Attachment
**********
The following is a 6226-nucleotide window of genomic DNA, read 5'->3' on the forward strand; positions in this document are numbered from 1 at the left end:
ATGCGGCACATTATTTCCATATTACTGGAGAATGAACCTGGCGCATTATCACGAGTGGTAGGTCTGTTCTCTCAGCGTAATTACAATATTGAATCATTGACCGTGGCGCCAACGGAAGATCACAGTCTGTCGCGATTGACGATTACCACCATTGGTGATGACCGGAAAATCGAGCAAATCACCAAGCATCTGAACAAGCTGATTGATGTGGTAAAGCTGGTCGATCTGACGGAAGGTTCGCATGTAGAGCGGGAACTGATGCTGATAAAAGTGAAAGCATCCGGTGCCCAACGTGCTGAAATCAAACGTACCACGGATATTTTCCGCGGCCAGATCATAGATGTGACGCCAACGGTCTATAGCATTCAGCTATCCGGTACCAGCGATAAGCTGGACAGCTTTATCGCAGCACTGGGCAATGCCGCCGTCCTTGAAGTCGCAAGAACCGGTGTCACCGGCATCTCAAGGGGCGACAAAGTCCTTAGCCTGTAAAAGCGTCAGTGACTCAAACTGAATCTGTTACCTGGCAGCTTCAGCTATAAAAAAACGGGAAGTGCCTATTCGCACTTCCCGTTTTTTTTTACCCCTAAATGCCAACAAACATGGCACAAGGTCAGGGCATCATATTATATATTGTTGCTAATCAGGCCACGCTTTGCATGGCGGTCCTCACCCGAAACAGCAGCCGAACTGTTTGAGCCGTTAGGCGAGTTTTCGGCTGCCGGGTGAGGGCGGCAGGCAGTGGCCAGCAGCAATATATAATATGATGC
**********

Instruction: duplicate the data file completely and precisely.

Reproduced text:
The following is a 6226-nucleotide window of genomic DNA, read 5'->3' on the forward strand; positions in this document are numbered from 1 at the left end:
ATGCGGCACATTATTTCCATATTACTGGAGAATGAACCTGGCGCATTATCACGAGTGGTAGGTCTGTTCTCTCAGCGTAATTACAATATTGAATCATTGACCGTGGCGCCAACGGAAGATCACAGTCTGTCGCGATTGACGATTACCACCATTGGTGATGACCGGAAAATCGAGCAAATCACCAAGCATCTGAACAAGCTGATTGATGTGGTAAAGCTGGTCGATCTGACGGAAGGTTCGCATGTAGAGCGGGAACTGATGCTGATAAAAGTGAAAGCATCCGGTGCCCAACGTGCTGAAATCAAACGTACCACGGATATTTTCCGCGGCCAGATCATAGATGTGACGCCAACGGTCTATAGCATTCAGCTATCCGGTACCAGCGATAAGCTGGACAGCTTTATCGCAGCACTGGGCAATGCCGCCGTCCTTGAAGTCGCAAGAACCGGTGTCACCGGCATCTCAAGGGGCGACAAAGTCCTTAGCCTGTAAAAGCGTCAGTGACTCAAACTGAATCTGTTACCTGGCAGCTTCAGCTATAAAAAAACGGGAAGTGCCTATTCGCACTTCCCGTTTTTTTTTACCCCTAAATGCCAACAAACATGGCACAAGGTCAGGGCATCATATTATATATTGTTGCTAATCAGGCCACGCTTTGCATGGCGGTCCTCACCCGAAACAGCAGCCGAACTGTTTGAGCCGTTAGGCGAGTTTTCGGCTGCCGGGTGAGGGCGGCAGGCAGTGGCCAGCAGCAATATATAATATGATGC